Feb 2, 2013

MEDIATION; A form of ADR


What is Mediation?
Mediation is a voluntary process in which two or more parties involved in a dispute work with an impartial party, the mediator, to generate solutions in settling their conflict. It is a type of Alternative Dispute Resolution (ADR) but unlike a Court or an arbitrator whose decisions subject one party to win and the other party to lose, mediation is about finding a solution that works for both parties.

Cases may be self-referred by anyone who is involved in the dispute or by counsel or judge by contacting the Centre for Conflict Resolution. There is a mediation centre in the Lagos State High Court, Igbosere Complex and also in the F.C.T High Court, Abuja.

Cases mediated upon are usually civil in nature, Mediation is not applicable to criminal matters under Nigerian Law. Mediations may involve tenants and landlords, families, neighbourhoods, juvenile offenders, the workplace, corporate, employment, construction, real estate, health care, church and community disputes. It is not necessary for cases to have legal issues and/or lawsuits pending.
Mediation is always an option if you are thinking about taking your dispute to court. It is a better option if you want to preserve a relationship being affected by the conflict, if the dispute is upsetting and affecting your daily life, if you cannot afford the time and cost involved with litigation, if you would like to speak to the other party so they may hear your concerns, or if you would like to resolve the dispute yourself without a third party judgment.

The Mediator
The mediator's role is to facilitate communication between the parties, not to impose solutions. Mediators do not advise, take sides or render a judgment. Instead, the mediator will work with all the parties to help them reach a mutually acceptable resolution.
Mediators are certified, trained volunteers from various professional backgrounds including attorneys, social workers, human resources specialists, therapists, teachers, managers, executives, ministers, doctors, consultants, police officers and students.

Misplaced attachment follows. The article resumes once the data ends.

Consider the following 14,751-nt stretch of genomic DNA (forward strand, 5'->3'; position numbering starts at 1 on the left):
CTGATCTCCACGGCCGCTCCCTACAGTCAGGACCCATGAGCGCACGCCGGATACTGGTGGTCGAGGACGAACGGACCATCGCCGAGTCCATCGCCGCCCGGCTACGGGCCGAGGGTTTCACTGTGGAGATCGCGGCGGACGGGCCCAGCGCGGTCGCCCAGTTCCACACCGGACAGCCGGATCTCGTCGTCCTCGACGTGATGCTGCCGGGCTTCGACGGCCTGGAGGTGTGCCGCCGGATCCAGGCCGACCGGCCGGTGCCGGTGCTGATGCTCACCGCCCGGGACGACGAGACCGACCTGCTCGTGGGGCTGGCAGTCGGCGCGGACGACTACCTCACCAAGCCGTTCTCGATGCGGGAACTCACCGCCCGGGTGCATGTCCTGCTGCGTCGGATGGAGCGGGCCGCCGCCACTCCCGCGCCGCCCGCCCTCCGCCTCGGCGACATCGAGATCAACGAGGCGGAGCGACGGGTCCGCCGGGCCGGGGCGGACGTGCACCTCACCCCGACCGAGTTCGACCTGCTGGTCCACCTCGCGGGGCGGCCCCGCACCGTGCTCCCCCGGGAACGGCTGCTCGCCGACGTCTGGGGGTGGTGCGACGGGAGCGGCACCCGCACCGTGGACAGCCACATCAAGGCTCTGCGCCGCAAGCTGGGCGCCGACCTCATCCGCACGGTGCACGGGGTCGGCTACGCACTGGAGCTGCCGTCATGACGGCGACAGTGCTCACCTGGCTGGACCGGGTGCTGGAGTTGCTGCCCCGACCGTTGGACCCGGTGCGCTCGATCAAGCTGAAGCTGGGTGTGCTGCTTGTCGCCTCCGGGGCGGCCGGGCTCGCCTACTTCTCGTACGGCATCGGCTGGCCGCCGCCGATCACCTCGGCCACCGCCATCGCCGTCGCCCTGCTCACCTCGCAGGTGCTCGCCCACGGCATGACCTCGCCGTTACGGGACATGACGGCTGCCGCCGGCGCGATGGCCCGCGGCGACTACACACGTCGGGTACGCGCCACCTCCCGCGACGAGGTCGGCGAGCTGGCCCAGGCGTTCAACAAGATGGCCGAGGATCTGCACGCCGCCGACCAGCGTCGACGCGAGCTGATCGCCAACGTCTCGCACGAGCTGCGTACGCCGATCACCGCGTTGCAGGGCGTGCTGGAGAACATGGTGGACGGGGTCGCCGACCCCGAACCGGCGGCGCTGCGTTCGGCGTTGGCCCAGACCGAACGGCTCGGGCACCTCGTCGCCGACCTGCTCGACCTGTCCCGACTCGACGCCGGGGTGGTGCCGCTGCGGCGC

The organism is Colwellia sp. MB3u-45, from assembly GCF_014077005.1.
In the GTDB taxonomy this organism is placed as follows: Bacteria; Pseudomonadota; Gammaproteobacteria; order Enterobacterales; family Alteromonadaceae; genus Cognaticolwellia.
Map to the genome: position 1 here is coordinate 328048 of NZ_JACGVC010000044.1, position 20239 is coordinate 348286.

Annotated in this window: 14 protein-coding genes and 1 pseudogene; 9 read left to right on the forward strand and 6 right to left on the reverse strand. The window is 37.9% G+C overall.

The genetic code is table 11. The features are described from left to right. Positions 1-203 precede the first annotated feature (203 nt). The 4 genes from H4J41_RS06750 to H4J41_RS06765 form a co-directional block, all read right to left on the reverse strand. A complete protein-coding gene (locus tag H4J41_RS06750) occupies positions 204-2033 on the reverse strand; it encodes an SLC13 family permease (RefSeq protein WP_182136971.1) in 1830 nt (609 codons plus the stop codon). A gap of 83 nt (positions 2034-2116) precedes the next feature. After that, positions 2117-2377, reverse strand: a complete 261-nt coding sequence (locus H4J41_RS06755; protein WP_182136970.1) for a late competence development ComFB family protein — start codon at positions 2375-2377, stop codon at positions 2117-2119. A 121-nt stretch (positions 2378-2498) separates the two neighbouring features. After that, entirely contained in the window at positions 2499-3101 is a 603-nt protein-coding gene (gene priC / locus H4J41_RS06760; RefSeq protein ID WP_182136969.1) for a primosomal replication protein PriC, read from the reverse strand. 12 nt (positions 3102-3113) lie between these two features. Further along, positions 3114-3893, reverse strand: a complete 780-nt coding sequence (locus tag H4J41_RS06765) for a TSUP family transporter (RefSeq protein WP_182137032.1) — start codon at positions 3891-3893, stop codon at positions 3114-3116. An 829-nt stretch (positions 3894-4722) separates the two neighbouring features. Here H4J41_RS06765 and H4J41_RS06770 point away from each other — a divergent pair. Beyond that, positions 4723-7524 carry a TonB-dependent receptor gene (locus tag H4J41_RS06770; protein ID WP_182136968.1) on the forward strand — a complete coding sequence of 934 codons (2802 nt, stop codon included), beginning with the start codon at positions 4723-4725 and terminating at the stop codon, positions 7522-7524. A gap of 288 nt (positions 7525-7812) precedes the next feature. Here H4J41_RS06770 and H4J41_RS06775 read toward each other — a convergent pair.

The Mediation Process
The participants in the mediation are the actual parties involved in the dispute. At a minimum there are two parties involved; however, mediated disputes may include multiple parties. Participants of the mediation must have full authority to settle the case at the mediation session.
Stage 1: Mediator's opening statement. After the disputants are seated at a table, the mediator introduces everyone, explains the goals and rules of the mediation, and encourages each side to work cooperatively toward a settlement.
Stage 2: Disputants' Opening Statements. Each party is invited to describe, in his or her own words, what the dispute is about and how he or she has been affected by it, and to present some general ideas about resolving it. While one person is speaking, the other is not allowed to interrupt.
Stage 3: Joint Discussion. The mediator may try to get the parties talking directly about what was said in the opening statements. This is the time to determine what issues need to be addressed.
Stage 4: Private Caucuses. The private caucus is a chance for each party to meet privately with the mediator (usually in a nearby room) to discuss the strengths and weaknesses of his or her position and new ideas for settlement. The mediator may caucus with each side just once, or several times, as needed. These private meetings are considered the guts of mediation.
Stage 5: Joint Negotiation. After caucuses, the mediator may bring the parties back together to negotiate directly.
Stage 6: Closure. This is the end of the mediation. If an agreement has been reached, the mediator may put its main provisions in writing as the parties listen. The mediator may ask each side to sign the written summary of agreement or suggest they take it to lawyers for review. If the parties want to, they can write up and sign a legally binding contract. If no agreement was reached, the mediator will review whatever progress has been made and advise every one of their options, such as meeting again later, going to arbitration, or going to court.

Adedunmade Onibokun Esq.
@adedunmade
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3 comments:

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  2. Exactly,informative...nice 1

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  3. Nice article, I always appreciate any material that adds to my knowledge on Mediation. Thanks a lot Sir.

    ReplyDelete

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